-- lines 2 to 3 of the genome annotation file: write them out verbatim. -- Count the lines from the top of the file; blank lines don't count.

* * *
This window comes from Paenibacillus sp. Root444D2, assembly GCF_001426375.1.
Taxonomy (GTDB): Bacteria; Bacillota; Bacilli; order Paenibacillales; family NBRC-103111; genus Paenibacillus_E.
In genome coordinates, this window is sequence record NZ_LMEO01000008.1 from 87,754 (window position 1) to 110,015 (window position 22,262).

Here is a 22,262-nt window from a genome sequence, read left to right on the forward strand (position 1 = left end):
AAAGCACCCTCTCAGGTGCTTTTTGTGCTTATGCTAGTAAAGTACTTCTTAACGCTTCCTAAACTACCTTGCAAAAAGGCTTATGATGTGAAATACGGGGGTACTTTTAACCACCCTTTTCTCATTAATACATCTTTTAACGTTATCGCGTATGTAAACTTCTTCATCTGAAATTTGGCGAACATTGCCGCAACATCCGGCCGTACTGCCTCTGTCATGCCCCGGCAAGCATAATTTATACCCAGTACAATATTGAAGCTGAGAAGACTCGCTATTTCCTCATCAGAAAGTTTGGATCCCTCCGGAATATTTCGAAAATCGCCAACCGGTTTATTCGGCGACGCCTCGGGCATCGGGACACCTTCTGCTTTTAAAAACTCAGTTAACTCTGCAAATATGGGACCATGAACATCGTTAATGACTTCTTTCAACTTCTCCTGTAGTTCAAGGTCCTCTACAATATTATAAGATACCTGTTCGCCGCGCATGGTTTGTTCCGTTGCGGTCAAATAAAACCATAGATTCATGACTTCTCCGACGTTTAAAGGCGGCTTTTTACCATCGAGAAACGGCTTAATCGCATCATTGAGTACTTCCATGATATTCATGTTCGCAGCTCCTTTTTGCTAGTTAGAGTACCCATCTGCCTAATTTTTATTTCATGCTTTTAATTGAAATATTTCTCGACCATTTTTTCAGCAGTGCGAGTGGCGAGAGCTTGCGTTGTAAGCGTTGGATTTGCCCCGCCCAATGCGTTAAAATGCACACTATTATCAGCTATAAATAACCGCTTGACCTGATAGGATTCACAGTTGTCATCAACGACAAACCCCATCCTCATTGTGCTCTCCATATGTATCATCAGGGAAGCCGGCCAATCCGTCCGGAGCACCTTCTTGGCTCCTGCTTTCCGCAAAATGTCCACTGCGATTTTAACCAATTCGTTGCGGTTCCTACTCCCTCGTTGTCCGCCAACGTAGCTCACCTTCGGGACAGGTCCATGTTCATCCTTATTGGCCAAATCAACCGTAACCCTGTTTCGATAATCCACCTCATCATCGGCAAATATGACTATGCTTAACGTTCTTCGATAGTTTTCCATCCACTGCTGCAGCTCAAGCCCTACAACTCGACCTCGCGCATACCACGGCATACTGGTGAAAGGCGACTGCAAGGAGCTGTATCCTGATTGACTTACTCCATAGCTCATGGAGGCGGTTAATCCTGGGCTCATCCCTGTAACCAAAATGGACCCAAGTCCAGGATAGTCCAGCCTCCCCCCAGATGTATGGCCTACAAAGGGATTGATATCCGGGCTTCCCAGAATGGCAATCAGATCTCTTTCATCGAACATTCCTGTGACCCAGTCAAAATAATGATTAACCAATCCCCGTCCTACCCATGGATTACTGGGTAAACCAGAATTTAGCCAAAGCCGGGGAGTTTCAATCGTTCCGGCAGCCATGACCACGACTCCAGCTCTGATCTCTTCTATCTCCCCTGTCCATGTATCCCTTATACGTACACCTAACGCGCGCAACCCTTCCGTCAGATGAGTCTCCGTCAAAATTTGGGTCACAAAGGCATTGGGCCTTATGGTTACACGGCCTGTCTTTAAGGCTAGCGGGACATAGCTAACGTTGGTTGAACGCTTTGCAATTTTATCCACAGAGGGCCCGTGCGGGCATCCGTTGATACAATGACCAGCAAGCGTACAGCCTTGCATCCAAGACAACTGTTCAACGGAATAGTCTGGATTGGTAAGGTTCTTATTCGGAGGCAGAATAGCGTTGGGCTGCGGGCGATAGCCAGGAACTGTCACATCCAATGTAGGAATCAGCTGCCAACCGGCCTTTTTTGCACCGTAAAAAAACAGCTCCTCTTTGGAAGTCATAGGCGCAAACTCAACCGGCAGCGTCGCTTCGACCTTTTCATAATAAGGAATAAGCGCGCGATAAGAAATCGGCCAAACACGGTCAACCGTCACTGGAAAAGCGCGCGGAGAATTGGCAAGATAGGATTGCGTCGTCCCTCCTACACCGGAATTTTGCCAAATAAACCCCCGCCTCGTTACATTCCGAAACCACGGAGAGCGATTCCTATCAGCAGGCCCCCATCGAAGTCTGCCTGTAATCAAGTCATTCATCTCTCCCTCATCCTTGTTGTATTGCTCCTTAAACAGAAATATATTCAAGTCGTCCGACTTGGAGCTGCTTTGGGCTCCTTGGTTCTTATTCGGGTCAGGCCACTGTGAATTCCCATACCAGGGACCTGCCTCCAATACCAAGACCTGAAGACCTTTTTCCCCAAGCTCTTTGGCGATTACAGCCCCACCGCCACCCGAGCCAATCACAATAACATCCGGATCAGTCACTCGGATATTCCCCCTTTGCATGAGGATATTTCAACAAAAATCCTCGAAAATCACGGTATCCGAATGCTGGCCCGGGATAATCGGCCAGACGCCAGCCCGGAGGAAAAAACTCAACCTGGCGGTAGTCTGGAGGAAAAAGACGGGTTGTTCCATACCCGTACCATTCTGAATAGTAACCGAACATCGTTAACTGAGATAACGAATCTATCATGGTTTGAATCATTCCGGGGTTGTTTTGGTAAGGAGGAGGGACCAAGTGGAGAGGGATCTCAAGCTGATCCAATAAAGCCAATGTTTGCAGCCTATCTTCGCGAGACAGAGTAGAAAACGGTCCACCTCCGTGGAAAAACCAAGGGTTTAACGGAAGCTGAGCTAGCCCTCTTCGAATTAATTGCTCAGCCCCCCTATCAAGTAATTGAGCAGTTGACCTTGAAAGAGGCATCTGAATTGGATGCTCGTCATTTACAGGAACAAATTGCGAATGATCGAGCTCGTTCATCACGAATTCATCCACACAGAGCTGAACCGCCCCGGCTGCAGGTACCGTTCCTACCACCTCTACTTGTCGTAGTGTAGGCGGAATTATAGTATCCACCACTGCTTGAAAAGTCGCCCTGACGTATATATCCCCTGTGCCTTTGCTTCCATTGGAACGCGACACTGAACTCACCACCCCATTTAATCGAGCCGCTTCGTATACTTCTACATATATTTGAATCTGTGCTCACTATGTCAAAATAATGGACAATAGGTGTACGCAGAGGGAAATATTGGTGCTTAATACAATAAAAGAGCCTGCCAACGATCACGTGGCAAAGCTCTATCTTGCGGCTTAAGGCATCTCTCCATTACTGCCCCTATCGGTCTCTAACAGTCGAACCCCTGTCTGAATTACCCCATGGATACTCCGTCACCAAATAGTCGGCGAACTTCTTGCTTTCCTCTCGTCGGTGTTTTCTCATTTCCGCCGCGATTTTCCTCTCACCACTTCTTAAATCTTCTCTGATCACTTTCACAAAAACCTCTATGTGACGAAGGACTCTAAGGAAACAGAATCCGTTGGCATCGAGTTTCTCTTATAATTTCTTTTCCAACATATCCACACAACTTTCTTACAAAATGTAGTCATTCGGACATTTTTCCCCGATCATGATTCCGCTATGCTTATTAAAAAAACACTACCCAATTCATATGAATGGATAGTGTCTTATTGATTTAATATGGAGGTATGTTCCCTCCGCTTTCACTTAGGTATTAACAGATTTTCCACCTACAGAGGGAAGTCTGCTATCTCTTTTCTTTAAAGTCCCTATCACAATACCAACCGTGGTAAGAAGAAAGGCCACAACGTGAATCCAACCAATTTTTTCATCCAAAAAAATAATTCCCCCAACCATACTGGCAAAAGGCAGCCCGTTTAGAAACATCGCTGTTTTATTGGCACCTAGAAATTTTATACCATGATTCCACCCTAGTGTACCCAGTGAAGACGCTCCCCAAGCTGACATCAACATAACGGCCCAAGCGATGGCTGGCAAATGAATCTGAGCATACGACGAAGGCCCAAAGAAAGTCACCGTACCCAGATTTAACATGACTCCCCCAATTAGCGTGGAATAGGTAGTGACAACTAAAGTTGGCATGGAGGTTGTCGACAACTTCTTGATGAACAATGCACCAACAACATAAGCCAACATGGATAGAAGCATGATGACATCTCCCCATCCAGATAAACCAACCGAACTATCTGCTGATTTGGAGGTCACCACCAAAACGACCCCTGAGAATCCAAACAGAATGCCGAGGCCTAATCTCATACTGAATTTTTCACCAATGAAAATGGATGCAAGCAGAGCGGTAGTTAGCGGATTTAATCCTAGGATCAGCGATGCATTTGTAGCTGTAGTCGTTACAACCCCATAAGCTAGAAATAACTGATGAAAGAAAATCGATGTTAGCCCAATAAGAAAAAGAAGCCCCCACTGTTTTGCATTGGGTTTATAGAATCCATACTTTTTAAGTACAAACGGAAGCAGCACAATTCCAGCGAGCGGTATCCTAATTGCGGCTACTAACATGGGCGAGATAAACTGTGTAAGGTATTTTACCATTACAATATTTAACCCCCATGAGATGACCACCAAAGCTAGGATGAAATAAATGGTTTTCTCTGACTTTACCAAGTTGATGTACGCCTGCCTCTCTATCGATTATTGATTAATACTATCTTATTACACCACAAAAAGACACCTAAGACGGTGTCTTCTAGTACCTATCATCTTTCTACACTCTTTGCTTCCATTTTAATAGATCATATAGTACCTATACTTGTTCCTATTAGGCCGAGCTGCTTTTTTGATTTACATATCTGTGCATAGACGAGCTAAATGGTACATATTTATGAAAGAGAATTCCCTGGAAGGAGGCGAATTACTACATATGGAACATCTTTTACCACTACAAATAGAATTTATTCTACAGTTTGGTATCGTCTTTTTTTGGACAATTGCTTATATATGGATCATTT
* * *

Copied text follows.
Taxonomy (GTDB): Bacteria; Bacillota; Bacilli; order Paenibacillales; family NBRC-103111; genus Paenibacillus_E.
In genome coordinates, this window is sequence record NZ_LMEO01000008.1 from 87,754 (window position 1) to 110,015 (window position 22,262).